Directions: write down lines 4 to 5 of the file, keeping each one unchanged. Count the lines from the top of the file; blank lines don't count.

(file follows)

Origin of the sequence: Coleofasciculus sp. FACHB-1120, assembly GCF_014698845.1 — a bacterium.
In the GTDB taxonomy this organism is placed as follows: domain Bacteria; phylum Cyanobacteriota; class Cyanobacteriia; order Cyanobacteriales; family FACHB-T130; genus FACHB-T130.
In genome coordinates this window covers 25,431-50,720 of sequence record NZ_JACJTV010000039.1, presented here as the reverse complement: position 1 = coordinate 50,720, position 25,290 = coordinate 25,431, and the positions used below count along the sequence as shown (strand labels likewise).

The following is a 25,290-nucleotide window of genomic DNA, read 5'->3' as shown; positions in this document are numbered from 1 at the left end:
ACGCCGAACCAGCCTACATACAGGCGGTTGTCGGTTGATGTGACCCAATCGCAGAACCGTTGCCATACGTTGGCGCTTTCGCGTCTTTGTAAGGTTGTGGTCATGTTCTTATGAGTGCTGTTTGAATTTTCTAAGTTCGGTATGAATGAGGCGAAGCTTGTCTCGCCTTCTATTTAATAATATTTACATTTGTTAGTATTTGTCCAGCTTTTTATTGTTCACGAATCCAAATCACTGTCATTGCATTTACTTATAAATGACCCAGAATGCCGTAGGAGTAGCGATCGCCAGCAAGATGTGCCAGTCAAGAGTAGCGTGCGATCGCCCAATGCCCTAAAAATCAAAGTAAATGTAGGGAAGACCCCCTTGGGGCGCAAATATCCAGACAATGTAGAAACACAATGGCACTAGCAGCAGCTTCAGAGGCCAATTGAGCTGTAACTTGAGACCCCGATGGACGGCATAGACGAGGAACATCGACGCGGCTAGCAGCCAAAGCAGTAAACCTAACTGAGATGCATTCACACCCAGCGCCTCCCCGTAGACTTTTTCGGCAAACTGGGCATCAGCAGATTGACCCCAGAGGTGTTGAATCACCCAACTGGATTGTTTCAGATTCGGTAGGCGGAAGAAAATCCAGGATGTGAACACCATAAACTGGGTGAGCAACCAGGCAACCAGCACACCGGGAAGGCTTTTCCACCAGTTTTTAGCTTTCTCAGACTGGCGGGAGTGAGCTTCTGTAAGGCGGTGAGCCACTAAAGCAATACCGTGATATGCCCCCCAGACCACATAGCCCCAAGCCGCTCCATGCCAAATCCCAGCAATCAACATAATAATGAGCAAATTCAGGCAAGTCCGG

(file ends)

The following is a 25,290-nucleotide window of genomic DNA, read 5'->3' as shown; positions in this document are numbered from 1 at the left end:
ACGCCGAACCAGCCTACATACAGGCGGTTGTCGGTTGATGTGACCCAATCGCAGAACCGTTGCCATACGTTGGCGCTTTCGCGTCTTTGTAAGGTTGTGGTCATGTTCTTATGAGTGCTGTTTGAATTTTCTAAGTTCGGTATGAATGAGGCGAAGCTTGTCTCGCCTTCTATTTAATAATATTTACATTTGTTAGTATTTGTCCAGCTTTTTATTGTTCACGAATCCAAATCACTGTCATTGCATTTACTTATAAATGACCCAGAATGCCGTAGGAGTAGCGATCGCCAGCAAGATGTGCCAGTCAAGAGTAGCGTGCGATCGCCCAATGCCCTAAAAATCAAAGTAAATGTAGGGAAGACCCCCTTGGGGCGCAAATATCCAGACAATGTAGAAACACAATGGCACTAGCAGCAGCTTCAGAGGCCAATTGAGCTGTAACTTGAGACCCCGATGGACGGCATAGACGAGGAACATCGACGCGGCTAGCAGCCAAAGCAGTAAACCTAACTGAGATGCATTCACACCCAGCGCCTCCCCGTAGACTTTTTCGGCAAACTGGGCATCAGCAGATTGACCCCAGAGGTGTTGAATCACCCAACTGGATTGTTTCAGATTCGGTAGGCGGAAGAAAATCCAGGATGTGAACACCATAAACTGGGTGAGCAACCAGGCAACCAGCACACCGGGAAGGCTTTTCCACCAGTTTTTAGCTTTCTCAGACTGGCGGGAGTGAGCTTCTGTAAGGCGGTGAGCCACTAAAGCAATACCGTGATATGCCCCCCAGACCACATAGCCCCAAGCCGCTCCATGCCAAATCCCAGCAATCAACATAATAATGAGCAAATTCAGGCAAGTCCGG